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Simulation of Material Orbiting Close to a Black Hole

There is a massive black hole at the center of the Milky Way, now named Sagittarius A* (pronounced “a-star”). We can't actually see it, but we are getting enough data to know what's happening over there. From that data, astronomers from the European Space Observatory have constructed an animated simulation of the stuff swirling around the black hole.

Astronomers collected the data for the visualization using an instrument on the European Southern Observatory’s Very Large Telescope, located in the deserts of northern Chile. The instrument, appropriately named GRAVITY, detected flares of infrared radiation coming from the disk surrounding Sagittarius A*. The researchers believe the bursts originated very close to the black hole, in an incredibly tumultuous region known as the innermost stable orbit. Here, cosmic material is slung around violently, but it remains far away enough that it can circle the black hole safely without getting sucked into the darkness.

Don't worry, the Earth is far enough away from Sagittarius A* so that we won't be sucked into it anytime soon. Read more about Sagittarius A* at the Atlantic.

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Sort of, as in you should be able to see *very* roughly where it is. Close enough to a black hole event horizon, one would expect to see multiple, distorted images of things around the black hole as light gets bent around it, and the images would get kind of thin really close.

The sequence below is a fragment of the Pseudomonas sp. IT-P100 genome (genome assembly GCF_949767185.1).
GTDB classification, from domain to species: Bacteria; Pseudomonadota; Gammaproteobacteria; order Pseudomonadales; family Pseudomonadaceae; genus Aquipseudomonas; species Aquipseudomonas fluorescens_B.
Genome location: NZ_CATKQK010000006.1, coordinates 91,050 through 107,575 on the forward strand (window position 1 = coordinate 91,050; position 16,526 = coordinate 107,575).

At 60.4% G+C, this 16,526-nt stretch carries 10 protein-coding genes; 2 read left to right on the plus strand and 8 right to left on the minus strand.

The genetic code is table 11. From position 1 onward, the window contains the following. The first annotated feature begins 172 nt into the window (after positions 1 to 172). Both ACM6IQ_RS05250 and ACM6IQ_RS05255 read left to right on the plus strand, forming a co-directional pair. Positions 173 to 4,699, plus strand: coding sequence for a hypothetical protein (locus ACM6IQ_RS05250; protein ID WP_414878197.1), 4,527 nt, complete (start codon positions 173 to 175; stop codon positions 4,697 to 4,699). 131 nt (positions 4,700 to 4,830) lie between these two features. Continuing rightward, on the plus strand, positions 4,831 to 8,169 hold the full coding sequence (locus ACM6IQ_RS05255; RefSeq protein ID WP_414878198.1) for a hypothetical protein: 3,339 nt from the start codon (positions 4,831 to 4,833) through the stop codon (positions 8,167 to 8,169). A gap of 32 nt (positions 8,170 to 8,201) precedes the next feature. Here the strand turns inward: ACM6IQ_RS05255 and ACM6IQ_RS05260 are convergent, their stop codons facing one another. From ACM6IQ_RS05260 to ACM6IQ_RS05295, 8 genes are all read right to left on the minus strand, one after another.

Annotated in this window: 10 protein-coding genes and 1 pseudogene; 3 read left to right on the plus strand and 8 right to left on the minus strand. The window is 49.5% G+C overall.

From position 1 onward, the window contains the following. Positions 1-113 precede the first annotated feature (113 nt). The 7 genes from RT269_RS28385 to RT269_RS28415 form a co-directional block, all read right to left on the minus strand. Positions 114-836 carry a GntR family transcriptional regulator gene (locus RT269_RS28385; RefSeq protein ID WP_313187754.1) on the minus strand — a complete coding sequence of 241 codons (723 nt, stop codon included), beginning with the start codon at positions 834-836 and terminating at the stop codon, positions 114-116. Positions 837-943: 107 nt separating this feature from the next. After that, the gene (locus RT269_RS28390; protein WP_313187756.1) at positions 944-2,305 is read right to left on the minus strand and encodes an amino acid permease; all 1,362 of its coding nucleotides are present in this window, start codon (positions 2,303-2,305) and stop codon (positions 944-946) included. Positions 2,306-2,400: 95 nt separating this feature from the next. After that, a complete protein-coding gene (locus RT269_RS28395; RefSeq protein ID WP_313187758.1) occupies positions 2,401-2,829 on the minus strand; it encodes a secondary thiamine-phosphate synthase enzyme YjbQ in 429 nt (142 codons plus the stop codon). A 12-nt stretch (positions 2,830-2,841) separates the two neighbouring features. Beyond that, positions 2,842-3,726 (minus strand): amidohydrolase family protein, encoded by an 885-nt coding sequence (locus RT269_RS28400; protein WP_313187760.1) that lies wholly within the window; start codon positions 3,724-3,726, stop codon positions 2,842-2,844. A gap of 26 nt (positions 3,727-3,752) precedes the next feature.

That said, the black circle gets referred to as the black hole's shadow and is somewhat larger than the actual event horizon. I've seen references that it is about 2.5x bigger, although I haven't kept up to date on it (a quick reference here that I have only had time to skim). The bending of the light seems to spread it out more, so you end up with a larger dark disk where it is much less likely for light to come toward you from.

I also haven't seen a reference to other literature, but if the light source is an accretion disk, there is expected to be a bit of gap between the inner edge of the accretion disk and event horizon. There is a distance from the black hole known as the innermost stable circular orbit. Stuff piling up any further than that can stay in orbit a long time by itself, and depends on friction, plasma effects, or radiated energy to decay in fall in closer. But once past the ISCO, orbits are no longer stable and decay without further interactions with other stuff, so you would end up with kind of a relatively empty area where stuff starts falling faster. This new work seems to be discussing how much light would come out of that gap.

There is a lot of work and graphics around for what a black hole does to near by light sources because the of Event Horizon Telescope that is attempting to image this with radio telescopes. The spin of the black hole would affect which way it is easier for bent light to go, so there are also predictions on how to measure the spin from said image.
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I suppose a quip about "The Black Hole" was inevitable. I loved that movie when I was a kid. Now I realize it's really pretty stupid - but we didn't know nearly as much about black holes back then as we do now.
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